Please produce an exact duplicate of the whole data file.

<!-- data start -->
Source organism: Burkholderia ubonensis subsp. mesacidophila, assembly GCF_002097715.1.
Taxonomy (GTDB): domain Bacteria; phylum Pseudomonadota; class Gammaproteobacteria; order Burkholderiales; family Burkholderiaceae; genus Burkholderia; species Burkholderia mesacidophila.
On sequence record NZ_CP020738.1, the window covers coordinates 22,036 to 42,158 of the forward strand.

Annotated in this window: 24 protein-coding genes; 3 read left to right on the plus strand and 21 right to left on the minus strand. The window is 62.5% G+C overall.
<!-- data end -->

Source organism: Burkholderia ubonensis subsp. mesacidophila, assembly GCF_002097715.1.
Taxonomy (GTDB): domain Bacteria; phylum Pseudomonadota; class Gammaproteobacteria; order Burkholderiales; family Burkholderiaceae; genus Burkholderia; species Burkholderia mesacidophila.
On sequence record NZ_CP020738.1, the window covers coordinates 22,036 to 42,158 of the forward strand.

Annotated in this window: 24 protein-coding genes; 3 read left to right on the plus strand and 21 right to left on the minus strand. The window is 62.5% G+C overall.